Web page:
Kennan’s Warning on Ukraine
Ambition, Insecurity, and the Perils of Independence
Ukraine’s liberation of the city of Kherson at the beginning of November was more than just a dramatic military victory. In its battlefield win, Ukraine called Russian President Vladimir Putin’s bluff. Just two months earlier, Putin had publicly declared Kherson and other Ukrainian territories to be a part of Russia, implicitly placing them under Russia’s nuclear protection. Putin had hoped that the fear of nuclear attack would compel Ukraine to tread lightly and make its supporters back off. His plan did not work.
Kherson is unlikely to be the end of Ukraine’s successful counteroffensive. The greatest prize lies farther to the south: the Crimean Peninsula, where the war began in 2014. A Ukrainian deputy defense minister has declared that the country’s military could enter “Crimea by the end of December.” Such remarks may be subterfuge intended to frighten Russia. Or they may be serious. With the liberation of Kherson, Crimea has certainly fallen within Ukraine’s sights. Russia may well be dug in around Crimea, but if the war has demonstrated anything so far it is that Russia can lose territory, and lose it quickly. The battle of Crimea is certainly possible.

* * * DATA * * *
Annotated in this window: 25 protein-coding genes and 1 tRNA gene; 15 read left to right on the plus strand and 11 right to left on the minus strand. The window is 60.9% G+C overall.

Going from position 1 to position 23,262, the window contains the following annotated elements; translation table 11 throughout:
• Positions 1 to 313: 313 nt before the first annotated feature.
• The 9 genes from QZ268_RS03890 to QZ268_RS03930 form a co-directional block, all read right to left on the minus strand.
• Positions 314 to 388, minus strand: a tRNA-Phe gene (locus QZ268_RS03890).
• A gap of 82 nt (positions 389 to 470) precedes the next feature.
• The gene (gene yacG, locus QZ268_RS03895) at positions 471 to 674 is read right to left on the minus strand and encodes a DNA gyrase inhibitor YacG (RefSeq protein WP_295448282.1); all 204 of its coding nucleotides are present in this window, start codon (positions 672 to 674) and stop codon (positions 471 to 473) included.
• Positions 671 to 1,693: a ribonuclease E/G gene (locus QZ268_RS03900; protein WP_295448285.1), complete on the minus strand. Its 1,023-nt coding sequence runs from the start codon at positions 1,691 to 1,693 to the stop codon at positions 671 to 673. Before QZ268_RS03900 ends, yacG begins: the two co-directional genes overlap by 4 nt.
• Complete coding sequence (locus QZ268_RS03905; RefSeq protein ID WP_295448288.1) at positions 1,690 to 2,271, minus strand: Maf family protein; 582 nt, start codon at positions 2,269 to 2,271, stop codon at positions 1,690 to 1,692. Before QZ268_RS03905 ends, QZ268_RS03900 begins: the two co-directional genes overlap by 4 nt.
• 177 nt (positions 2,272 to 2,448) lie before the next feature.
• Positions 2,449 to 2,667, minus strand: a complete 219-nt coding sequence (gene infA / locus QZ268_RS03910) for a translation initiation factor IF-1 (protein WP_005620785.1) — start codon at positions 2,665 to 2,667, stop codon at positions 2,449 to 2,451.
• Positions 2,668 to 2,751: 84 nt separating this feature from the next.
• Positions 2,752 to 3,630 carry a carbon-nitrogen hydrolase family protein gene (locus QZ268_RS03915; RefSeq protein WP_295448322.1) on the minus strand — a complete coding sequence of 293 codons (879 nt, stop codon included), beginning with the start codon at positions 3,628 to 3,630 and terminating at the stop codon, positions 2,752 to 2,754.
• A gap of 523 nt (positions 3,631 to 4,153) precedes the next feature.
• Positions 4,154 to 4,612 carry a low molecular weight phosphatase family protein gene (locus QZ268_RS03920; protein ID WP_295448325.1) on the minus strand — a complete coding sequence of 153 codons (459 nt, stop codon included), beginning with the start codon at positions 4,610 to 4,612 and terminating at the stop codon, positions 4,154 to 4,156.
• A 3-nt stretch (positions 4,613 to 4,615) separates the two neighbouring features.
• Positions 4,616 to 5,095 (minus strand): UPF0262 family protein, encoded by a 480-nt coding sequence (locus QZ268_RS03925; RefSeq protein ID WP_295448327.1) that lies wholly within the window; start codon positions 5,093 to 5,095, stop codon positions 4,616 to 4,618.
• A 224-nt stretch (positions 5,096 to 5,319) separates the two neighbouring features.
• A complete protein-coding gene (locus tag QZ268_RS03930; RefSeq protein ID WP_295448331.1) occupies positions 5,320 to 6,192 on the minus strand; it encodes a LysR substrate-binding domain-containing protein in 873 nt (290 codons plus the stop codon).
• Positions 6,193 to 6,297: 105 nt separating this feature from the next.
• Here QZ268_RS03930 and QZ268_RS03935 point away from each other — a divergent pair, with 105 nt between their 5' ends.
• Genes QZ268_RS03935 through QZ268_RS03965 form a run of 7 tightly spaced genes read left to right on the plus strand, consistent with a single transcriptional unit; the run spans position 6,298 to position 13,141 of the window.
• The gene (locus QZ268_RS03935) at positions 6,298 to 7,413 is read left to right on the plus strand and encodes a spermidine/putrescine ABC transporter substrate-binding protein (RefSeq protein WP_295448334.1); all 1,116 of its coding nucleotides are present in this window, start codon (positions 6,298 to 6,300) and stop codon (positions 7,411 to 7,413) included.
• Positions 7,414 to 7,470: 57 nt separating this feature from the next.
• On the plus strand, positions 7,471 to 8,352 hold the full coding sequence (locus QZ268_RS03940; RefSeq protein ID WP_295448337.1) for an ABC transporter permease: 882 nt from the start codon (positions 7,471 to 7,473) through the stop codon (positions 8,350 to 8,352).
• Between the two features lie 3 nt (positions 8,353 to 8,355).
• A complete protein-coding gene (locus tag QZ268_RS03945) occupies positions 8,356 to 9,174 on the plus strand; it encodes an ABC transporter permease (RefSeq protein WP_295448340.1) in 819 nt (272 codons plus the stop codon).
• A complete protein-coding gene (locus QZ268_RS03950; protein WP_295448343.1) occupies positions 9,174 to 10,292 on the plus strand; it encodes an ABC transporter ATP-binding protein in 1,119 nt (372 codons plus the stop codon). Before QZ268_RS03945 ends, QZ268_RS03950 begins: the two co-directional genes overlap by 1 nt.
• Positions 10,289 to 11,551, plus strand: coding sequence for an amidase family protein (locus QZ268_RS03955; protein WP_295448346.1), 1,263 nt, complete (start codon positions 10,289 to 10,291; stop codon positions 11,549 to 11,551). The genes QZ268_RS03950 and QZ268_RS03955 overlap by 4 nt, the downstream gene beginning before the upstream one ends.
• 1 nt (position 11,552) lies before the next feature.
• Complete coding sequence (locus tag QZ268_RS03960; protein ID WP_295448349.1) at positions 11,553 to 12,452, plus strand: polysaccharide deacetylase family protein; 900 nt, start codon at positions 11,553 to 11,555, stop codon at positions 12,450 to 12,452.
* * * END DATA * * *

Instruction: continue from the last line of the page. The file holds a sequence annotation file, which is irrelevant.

Ukraine’s international partners have committed themselves to defending its territorial integrity. They have an interest in containing Russia’s military power and in preventing a renewed invasion of Ukraine. If Crimea remains in Russian hands, it threatens Ukraine’s security. Russia’s invasion in 2022 was staged in part from Crimea. The Crimean peninsula is a dagger pointed not only toward the Black Sea but toward Kyiv. An annexed Crimea was not the limit of Russian imperial ambitions, as many Western leaders had hoped in 2014. Rather, it was the steppingstone for these ambitions.